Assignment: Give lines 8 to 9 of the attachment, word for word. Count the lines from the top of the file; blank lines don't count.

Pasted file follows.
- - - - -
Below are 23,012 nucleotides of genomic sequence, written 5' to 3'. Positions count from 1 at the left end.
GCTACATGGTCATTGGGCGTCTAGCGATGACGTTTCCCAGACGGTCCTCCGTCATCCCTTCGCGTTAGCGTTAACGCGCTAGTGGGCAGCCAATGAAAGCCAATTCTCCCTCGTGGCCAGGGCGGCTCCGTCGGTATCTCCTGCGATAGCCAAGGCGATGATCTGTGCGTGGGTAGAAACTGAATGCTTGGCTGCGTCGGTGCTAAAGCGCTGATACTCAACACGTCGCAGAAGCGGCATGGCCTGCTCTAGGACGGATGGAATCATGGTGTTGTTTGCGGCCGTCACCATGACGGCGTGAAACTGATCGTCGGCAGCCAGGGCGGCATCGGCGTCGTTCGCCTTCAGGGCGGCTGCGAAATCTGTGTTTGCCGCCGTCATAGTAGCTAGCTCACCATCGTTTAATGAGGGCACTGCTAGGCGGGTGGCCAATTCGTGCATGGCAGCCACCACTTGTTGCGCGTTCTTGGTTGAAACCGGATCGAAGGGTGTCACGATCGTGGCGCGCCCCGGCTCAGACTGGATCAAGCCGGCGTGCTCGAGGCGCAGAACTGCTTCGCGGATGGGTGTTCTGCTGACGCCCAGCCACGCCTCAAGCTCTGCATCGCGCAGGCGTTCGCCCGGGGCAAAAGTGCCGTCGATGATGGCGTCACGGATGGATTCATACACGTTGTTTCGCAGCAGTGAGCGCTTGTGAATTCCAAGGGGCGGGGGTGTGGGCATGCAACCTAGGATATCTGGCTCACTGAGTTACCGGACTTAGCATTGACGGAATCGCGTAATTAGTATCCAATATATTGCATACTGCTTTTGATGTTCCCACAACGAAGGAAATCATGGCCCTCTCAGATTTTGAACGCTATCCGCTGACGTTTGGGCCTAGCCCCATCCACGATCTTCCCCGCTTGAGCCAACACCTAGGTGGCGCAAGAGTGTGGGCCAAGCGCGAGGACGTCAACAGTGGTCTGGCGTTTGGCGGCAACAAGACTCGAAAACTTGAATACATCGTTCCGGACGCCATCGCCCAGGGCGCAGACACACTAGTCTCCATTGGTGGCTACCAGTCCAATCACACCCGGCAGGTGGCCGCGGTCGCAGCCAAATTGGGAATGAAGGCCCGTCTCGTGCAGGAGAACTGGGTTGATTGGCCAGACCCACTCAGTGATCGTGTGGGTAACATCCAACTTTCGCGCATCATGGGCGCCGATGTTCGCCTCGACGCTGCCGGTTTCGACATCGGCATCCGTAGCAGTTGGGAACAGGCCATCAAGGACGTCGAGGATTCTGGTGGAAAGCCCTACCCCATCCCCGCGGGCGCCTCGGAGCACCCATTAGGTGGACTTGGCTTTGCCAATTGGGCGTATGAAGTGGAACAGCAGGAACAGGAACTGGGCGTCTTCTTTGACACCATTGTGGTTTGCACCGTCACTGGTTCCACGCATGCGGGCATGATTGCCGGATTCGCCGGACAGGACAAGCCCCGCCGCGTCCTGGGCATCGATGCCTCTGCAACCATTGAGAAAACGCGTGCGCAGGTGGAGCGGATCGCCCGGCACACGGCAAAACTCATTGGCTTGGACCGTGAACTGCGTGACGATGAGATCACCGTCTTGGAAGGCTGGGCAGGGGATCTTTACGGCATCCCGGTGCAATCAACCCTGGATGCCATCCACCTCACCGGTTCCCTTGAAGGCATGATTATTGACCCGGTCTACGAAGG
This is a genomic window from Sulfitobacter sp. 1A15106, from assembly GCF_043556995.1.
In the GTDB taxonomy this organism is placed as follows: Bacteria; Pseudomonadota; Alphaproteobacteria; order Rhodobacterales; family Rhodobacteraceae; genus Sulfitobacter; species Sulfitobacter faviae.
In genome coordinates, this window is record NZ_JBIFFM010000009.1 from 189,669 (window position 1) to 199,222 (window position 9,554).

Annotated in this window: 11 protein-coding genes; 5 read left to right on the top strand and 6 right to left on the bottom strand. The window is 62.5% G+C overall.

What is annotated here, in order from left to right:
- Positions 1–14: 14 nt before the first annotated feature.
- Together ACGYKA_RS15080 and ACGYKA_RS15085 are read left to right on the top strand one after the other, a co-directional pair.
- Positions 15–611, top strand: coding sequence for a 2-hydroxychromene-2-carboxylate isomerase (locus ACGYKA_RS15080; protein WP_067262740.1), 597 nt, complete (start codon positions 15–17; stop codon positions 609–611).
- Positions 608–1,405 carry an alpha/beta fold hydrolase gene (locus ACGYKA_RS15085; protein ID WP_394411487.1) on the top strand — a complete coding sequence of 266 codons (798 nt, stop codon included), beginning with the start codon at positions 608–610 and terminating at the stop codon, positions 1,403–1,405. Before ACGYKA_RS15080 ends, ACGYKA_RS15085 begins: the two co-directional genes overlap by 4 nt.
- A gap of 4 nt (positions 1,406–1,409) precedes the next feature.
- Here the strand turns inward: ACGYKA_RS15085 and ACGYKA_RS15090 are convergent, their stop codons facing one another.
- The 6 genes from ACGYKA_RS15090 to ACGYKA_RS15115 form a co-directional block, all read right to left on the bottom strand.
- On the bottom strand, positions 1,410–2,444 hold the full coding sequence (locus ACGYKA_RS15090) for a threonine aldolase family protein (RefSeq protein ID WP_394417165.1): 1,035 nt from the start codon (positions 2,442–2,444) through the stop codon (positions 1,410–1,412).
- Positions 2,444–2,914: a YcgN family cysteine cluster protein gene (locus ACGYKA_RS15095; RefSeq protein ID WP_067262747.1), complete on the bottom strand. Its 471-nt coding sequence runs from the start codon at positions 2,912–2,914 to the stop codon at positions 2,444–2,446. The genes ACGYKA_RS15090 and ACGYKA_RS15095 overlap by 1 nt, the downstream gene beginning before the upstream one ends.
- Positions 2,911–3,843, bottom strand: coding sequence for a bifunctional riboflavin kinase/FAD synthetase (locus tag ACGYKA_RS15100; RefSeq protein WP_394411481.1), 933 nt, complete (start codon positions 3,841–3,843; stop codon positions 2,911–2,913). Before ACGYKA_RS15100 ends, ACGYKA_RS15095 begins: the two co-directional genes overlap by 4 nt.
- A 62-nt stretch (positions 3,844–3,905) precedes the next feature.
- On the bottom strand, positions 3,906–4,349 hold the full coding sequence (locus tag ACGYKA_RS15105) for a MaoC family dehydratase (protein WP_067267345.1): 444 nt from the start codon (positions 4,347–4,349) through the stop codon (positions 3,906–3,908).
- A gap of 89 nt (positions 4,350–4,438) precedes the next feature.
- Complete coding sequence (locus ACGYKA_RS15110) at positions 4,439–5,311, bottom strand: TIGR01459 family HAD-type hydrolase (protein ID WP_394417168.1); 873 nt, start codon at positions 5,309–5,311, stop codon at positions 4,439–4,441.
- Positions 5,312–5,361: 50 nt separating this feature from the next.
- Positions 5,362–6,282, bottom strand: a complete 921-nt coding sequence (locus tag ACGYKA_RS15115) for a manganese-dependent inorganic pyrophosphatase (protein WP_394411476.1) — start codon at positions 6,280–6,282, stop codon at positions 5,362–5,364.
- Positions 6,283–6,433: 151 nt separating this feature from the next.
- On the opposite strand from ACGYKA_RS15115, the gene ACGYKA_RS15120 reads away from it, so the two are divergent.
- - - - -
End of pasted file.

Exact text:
- Positions 1–14: 14 nt before the first annotated feature.
- Together ACGYKA_RS15080 and ACGYKA_RS15085 are read left to right on the top strand one after the other, a co-directional pair.